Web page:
Think of Ethernet as the secret weapon for better speed. Your new fiber-to-ethernet modem supports up to 10 gigabits on a $5 copper cable. How? Ethernet is what connects almost ever server on the Internet. Since it’s the common standard, a lot of folks spend time making it faster. The fastest Ethernet connection is 400 gigabits!

We won’t ever need that speed at home, but by using a cable whenever you can, it saves capacity for truly wireless devices. We recommend using Ethernet for anything stationary: TVs, gaming consoles, and printers are all great candidates. You’ll also never have to slowly type in your Wi-Fi password on some ancient screen again.

Using Ethernet between your Wi-Fi mesh nodes is also a good idea, as it saves the wireless bandwidth for your devices, and is always faser than a wireless signal. It’s not strictly required, but if you have a choice, use Ethernet. It’s a guaranteed way to ensure the best performanceuse Ethernet.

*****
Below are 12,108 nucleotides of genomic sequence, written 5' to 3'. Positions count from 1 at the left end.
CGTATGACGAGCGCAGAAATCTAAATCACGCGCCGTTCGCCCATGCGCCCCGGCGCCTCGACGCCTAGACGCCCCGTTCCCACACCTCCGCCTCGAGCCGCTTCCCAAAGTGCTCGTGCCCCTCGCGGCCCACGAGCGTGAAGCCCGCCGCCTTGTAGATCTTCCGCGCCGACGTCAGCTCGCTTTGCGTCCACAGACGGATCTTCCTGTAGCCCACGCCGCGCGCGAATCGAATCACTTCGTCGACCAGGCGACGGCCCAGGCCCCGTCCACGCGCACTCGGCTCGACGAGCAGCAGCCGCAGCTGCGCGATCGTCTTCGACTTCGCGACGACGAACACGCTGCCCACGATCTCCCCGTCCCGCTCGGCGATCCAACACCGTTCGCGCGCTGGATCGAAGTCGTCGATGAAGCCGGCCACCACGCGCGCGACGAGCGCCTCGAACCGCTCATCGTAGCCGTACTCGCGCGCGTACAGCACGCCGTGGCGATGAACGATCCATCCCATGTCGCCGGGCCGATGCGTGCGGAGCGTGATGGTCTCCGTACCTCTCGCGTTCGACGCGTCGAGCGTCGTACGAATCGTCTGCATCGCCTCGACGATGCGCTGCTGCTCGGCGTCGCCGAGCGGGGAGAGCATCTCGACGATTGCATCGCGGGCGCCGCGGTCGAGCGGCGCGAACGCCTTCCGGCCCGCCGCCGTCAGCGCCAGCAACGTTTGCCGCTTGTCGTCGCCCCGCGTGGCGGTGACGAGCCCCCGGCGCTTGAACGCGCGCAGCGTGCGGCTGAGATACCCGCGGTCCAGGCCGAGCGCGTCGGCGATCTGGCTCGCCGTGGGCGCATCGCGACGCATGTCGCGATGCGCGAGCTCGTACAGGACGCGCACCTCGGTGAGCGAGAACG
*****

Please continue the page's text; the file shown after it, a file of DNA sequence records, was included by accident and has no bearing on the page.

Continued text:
So what should you do? Consider your budget and family needs. Most of us will save a lot of money and get much faster service with HCC, but if you are happy with your services today, there is no need to change anything.

Broadband Is Finally Arriving - Sign Up Now!

 04/29/2023 -  WCCBP -  ~3 Minutes


Since we got started in 2016 almost all of our postings have been appeals for help. We’re delighted to share some big news this morning that the Hood Canal Communications team hinted at a few weeks ago:

Broadband arrives in Brinnon by Fall 2024!

What does this mean?

If you’ve lived around here for a while, you know the struggle we’ve had with broadband.

While we have a few different options available today, they’re either expensive or not available to everyone. Hood Canal’s network is different: it’s fiber to your house. Trees don’t interfere. It’s the same technology used to serve big neighborhoods in the cities, so it has the capacity to deliver good speed all the time.